Doctor, Pastor, Lawyer, Conman

by Chris Griffith
Published 1 November 1998 in The Sunday Mail


my face


Donald James Joseph Cameron has led a long and rich professional career, practising as a doctor, pastor and lawyer.

Or more accurately, he has pretended to. In reality, he is a conman who has spent 24 years in prison. In the latest chapter of his Walter Mitty-style life, Cameron _alias Patrick Thompson _ last week posed as a Queen's Counsel to file a case before Queensland's Court of Appeal.

As Dr Thompson he prescribed medication and even helped in a cancer operation in 1979.

He assumed the identity of the real Dr Patrick Thompson and opened a surgery in Cronulla, in Sydney's south, and was sprung when a colleague who graduated with the real Dr Thompson recognised Cameron was an imposter.

Police told the court Cameron actually believed he was a doctor.

"The defendant appears to be obsessed with the medical field and believes he is competent to practise as a doctor," police told the court.

As Pastor Don Cameron, he founded the Church of Love and Peace while serving seven years for false pretences in Borallon Correctional Centre.

But it is Don Cameron self-styled lawyer, barrister and now Queen's Counsel, that has authorities bemused and amused.

With more than 20 convictions since 1961 including stealing, false pretences, forgery and indecent assault, Cameron has never been admitted as a lawyer although he studied law in jail from 1980-83.

His latest legal vehicle, Toowong-based Remedial Justice Association Inc, was formed in September and has as patron One Nation state leader Bill Feldman.

Last week, Cameron launched a Court of Appeal challenge for clients Patrick and Paula Farnan to regain management of their Runcorn childcare centre from liquidators.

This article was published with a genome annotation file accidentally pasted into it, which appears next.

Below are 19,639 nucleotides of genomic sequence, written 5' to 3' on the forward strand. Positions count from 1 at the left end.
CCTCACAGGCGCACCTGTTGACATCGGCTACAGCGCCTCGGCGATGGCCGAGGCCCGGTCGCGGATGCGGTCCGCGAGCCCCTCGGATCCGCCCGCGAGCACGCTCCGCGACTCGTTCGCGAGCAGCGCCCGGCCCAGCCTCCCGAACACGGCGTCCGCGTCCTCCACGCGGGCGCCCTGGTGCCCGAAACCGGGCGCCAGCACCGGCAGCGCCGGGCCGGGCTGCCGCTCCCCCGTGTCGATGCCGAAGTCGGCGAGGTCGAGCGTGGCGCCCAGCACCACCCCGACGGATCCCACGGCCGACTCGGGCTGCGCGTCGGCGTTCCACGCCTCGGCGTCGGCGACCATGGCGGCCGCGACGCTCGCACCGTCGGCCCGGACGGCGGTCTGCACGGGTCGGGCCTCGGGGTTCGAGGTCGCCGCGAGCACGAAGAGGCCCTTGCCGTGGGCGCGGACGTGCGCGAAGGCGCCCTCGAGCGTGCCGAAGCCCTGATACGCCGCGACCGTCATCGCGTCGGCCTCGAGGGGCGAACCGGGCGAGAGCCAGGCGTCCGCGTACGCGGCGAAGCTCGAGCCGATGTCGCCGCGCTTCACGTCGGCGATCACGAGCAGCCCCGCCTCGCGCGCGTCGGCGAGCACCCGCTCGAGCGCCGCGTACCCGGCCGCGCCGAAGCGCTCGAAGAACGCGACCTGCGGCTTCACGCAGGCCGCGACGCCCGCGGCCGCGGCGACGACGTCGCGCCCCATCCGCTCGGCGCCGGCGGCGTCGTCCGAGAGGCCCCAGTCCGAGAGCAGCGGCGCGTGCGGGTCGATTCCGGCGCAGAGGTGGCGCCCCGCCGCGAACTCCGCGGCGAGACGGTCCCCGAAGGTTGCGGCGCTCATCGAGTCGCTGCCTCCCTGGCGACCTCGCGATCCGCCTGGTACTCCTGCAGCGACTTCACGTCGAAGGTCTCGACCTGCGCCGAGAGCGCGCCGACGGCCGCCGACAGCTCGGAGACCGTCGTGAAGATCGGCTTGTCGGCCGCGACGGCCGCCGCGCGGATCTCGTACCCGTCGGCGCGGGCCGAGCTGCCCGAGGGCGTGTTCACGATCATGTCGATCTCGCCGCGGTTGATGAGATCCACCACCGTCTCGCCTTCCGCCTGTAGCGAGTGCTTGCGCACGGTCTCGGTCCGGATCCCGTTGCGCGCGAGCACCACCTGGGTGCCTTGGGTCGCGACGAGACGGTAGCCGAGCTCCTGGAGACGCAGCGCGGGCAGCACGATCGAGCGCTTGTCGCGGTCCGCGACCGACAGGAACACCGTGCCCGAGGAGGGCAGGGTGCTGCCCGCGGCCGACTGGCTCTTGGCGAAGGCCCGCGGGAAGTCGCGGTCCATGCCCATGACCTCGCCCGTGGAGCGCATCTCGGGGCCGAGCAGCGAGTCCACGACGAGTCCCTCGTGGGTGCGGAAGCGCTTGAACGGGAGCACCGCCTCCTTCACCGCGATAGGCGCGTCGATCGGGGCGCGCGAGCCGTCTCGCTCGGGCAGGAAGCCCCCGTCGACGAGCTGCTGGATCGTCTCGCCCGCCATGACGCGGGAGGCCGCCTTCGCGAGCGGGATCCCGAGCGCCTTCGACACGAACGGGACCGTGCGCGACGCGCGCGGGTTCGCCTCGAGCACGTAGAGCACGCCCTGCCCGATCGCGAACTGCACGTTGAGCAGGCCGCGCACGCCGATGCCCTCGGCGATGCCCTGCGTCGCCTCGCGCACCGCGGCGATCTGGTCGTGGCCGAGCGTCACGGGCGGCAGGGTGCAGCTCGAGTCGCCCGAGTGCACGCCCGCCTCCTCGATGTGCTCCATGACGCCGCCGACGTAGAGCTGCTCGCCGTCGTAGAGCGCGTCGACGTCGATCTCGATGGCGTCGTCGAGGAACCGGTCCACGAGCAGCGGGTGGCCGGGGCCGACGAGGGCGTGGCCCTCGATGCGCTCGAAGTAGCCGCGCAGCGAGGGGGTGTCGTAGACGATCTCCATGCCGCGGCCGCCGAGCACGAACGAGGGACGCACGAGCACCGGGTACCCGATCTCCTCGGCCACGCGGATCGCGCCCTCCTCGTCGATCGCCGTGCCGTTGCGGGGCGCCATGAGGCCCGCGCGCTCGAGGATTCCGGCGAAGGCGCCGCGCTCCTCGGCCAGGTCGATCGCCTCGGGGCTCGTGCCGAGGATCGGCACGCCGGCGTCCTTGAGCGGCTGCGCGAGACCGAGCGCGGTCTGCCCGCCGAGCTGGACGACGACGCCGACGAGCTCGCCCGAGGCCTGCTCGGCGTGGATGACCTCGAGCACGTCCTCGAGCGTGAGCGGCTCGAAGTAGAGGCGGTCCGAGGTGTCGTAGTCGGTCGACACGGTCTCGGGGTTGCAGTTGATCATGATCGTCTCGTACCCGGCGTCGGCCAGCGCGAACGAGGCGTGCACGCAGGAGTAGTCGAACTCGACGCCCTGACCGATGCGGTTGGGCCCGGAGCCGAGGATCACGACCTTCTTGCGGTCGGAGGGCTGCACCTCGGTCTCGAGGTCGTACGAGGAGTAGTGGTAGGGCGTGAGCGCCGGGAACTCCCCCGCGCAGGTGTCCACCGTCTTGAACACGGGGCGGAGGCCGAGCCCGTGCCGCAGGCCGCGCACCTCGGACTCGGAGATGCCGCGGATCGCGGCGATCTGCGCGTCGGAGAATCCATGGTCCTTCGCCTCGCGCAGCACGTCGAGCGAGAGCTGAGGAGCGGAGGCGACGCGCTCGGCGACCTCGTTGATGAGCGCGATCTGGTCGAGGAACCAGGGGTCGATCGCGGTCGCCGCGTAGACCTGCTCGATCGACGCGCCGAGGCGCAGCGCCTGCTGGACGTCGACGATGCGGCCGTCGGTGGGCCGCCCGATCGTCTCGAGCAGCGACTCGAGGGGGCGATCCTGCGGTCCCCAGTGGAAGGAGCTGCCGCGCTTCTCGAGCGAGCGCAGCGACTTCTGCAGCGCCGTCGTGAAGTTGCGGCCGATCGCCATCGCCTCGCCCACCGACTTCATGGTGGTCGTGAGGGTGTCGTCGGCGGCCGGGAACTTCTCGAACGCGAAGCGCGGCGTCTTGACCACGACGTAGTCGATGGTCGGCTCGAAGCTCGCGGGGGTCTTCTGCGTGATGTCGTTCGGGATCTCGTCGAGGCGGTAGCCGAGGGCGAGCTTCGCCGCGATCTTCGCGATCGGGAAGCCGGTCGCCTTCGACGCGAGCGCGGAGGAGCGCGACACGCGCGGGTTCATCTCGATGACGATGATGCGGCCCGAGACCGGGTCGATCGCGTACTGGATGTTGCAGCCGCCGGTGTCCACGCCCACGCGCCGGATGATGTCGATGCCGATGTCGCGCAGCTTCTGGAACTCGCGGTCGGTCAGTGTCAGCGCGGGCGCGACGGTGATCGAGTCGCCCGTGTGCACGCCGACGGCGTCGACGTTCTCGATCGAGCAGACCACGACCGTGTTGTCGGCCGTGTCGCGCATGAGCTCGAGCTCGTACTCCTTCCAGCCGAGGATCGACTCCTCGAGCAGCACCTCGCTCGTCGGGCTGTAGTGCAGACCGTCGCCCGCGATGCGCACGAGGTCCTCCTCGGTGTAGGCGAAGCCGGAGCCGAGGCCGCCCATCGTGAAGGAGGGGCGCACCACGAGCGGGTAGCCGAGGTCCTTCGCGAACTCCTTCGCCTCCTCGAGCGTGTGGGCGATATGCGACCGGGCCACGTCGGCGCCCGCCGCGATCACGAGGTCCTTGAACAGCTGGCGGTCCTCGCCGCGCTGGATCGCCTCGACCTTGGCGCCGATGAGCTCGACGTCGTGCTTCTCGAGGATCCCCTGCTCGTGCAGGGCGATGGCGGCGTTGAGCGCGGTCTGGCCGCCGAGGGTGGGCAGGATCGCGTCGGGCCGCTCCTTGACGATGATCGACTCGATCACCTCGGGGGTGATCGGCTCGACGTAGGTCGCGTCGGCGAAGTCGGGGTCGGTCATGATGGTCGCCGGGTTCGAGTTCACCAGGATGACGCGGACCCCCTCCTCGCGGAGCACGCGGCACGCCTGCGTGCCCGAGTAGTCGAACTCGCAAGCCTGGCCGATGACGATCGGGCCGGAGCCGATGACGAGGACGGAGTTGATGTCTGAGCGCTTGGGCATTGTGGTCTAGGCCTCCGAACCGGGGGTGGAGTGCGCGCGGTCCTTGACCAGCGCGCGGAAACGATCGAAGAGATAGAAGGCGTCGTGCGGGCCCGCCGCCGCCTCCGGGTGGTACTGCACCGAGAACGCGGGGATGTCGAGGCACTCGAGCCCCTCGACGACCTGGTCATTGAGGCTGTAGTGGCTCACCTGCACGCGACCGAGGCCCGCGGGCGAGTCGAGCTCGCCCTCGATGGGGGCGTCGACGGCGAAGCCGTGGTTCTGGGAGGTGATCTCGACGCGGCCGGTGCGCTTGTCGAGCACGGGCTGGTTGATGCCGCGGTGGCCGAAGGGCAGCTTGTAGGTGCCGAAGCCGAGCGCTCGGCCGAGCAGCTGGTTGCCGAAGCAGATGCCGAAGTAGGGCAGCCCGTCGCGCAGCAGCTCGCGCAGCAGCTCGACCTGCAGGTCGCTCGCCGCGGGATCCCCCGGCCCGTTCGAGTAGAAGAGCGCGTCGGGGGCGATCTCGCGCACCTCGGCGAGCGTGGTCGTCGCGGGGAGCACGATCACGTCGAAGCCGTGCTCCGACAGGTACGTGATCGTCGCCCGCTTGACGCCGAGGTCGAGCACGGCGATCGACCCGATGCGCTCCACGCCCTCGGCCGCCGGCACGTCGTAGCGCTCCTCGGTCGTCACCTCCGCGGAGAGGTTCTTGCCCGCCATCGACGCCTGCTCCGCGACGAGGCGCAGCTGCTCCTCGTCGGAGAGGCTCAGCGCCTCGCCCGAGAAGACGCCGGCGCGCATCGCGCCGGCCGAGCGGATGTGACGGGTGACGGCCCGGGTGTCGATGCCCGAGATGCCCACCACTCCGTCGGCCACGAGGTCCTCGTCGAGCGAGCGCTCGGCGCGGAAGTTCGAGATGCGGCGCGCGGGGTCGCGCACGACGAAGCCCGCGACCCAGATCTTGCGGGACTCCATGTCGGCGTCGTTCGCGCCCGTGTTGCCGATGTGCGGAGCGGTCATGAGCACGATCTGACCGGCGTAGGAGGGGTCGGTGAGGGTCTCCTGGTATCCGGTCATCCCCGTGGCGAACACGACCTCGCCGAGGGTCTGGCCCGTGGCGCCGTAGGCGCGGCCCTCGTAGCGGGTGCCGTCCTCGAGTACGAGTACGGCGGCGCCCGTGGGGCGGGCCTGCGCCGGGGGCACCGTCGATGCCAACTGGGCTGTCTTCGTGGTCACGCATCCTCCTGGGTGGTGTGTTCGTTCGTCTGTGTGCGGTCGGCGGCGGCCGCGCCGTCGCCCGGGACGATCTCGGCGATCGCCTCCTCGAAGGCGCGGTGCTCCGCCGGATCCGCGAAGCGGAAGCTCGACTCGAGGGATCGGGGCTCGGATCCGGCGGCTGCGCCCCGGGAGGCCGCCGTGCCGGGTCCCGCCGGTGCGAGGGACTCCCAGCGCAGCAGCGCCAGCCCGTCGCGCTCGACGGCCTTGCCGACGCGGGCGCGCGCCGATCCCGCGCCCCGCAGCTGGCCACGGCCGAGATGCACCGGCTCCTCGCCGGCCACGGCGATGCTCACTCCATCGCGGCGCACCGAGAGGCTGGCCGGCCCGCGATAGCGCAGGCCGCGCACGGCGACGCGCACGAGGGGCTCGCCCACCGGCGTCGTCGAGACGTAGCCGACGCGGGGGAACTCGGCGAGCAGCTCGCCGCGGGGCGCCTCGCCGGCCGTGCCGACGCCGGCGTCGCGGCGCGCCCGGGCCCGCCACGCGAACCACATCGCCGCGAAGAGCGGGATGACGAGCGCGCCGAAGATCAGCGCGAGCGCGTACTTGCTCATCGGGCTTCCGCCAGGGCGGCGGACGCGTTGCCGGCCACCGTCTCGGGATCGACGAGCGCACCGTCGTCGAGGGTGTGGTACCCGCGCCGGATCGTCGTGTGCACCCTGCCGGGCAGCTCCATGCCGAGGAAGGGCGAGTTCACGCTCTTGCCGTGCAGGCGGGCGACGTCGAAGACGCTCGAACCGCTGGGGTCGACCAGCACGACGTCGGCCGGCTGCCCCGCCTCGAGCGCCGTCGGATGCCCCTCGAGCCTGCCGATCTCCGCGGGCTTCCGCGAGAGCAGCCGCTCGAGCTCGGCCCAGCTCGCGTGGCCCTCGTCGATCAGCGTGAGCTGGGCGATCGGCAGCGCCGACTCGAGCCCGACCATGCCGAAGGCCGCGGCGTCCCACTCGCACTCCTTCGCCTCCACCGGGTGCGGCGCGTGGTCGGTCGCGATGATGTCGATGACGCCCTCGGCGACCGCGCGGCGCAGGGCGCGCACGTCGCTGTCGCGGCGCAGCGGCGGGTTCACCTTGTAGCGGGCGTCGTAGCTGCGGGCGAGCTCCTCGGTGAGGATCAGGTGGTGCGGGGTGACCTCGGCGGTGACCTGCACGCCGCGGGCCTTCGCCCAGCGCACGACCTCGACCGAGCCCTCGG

But at the last moment Cameron abandoned his clients who were forced to put their case unaided to three imposing judges.

"I had every intention of going in but I heard a whisper from a source at the counter not to,'' Cameron said. Mr Farnan said the couple's ordeal ended abruptly when he told the judges Don Cameron had prepared his oral submission.

"They started sniggering," he said.

Cameron came to fame in 1992 when he acted for rebel farmers George and Stephanie Muirhead, giving them legal advice to secede from Australia.

The fact a prisoner at a half-way house could perform such acts embarrassed red-faced prison officials who swiftly returned him to secure custody after watching Cameron on TV ushering the Muirheads past the national media at court.

More than 20 convictions has not stopped Cameron taking action in the Court of Appeal to be a barrister. Instead, the court declared him a vexatious litigant in 1996 after he launched 13 actions against Westpac.